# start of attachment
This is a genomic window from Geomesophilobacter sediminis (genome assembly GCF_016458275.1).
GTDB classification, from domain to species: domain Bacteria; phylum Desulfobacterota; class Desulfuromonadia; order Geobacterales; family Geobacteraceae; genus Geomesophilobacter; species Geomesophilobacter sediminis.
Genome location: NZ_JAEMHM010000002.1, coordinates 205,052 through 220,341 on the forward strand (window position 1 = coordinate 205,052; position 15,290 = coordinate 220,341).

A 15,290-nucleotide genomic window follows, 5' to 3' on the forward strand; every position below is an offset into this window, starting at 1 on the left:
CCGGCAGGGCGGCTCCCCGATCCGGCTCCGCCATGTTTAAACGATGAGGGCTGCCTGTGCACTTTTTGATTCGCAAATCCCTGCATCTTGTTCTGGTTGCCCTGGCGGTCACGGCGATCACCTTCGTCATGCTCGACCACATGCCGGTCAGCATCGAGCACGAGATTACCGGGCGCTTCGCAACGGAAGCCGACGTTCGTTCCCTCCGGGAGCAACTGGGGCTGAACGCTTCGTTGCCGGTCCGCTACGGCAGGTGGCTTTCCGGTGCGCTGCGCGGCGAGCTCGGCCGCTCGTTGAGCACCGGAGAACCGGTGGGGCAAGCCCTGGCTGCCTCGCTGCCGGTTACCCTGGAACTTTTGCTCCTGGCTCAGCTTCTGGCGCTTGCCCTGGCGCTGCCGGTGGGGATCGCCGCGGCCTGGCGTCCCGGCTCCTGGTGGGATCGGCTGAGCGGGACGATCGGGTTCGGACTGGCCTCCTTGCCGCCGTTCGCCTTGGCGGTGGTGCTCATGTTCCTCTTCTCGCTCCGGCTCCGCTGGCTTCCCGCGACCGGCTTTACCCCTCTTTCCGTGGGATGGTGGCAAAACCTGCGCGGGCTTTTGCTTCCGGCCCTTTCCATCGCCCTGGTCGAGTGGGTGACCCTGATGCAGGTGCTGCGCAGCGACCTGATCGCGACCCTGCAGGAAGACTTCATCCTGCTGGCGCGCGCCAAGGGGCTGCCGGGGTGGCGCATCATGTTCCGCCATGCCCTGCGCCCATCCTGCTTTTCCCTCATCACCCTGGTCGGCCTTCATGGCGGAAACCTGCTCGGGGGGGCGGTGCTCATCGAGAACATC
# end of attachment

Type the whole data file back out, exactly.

This is a genomic window from Geomesophilobacter sediminis (genome assembly GCF_016458275.1).
GTDB classification, from domain to species: domain Bacteria; phylum Desulfobacterota; class Desulfuromonadia; order Geobacterales; family Geobacteraceae; genus Geomesophilobacter; species Geomesophilobacter sediminis.
Genome location: NZ_JAEMHM010000002.1, coordinates 205,052 through 220,341 on the forward strand (window position 1 = coordinate 205,052; position 15,290 = coordinate 220,341).

A 15,290-nucleotide genomic window follows, 5' to 3' on the forward strand; every position below is an offset into this window, starting at 1 on the left:
CCGGCAGGGCGGCTCCCCGATCCGGCTCCGCCATGTTTAAACGATGAGGGCTGCCTGTGCACTTTTTGATTCGCAAATCCCTGCATCTTGTTCTGGTTGCCCTGGCGGTCACGGCGATCACCTTCGTCATGCTCGACCACATGCCGGTCAGCATCGAGCACGAGATTACCGGGCGCTTCGCAACGGAAGCCGACGTTCGTTCCCTCCGGGAGCAACTGGGGCTGAACGCTTCGTTGCCGGTCCGCTACGGCAGGTGGCTTTCCGGTGCGCTGCGCGGCGAGCTCGGCCGCTCGTTGAGCACCGGAGAACCGGTGGGGCAAGCCCTGGCTGCCTCGCTGCCGGTTACCCTGGAACTTTTGCTCCTGGCTCAGCTTCTGGCGCTTGCCCTGGCGCTGCCGGTGGGGATCGCCGCGGCCTGGCGTCCCGGCTCCTGGTGGGATCGGCTGAGCGGGACGATCGGGTTCGGACTGGCCTCCTTGCCGCCGTTCGCCTTGGCGGTGGTGCTCATGTTCCTCTTCTCGCTCCGGCTCCGCTGGCTTCCCGCGACCGGCTTTACCCCTCTTTCCGTGGGATGGTGGCAAAACCTGCGCGGGCTTTTGCTTCCGGCCCTTTCCATCGCCCTGGTCGAGTGGGTGACCCTGATGCAGGTGCTGCGCAGCGACCTGATCGCGACCCTGCAGGAAGACTTCATCCTGCTGGCGCGCGCCAAGGGGCTGCCGGGGTGGCGCATCATGTTCCGCCATGCCCTGCGCCCATCCTGCTTTTCCCTCATCACCCTGGTCGGCCTTCATGGCGGAAACCTGCTCGGGGGGGCGGTGCTCATCGAGAACATC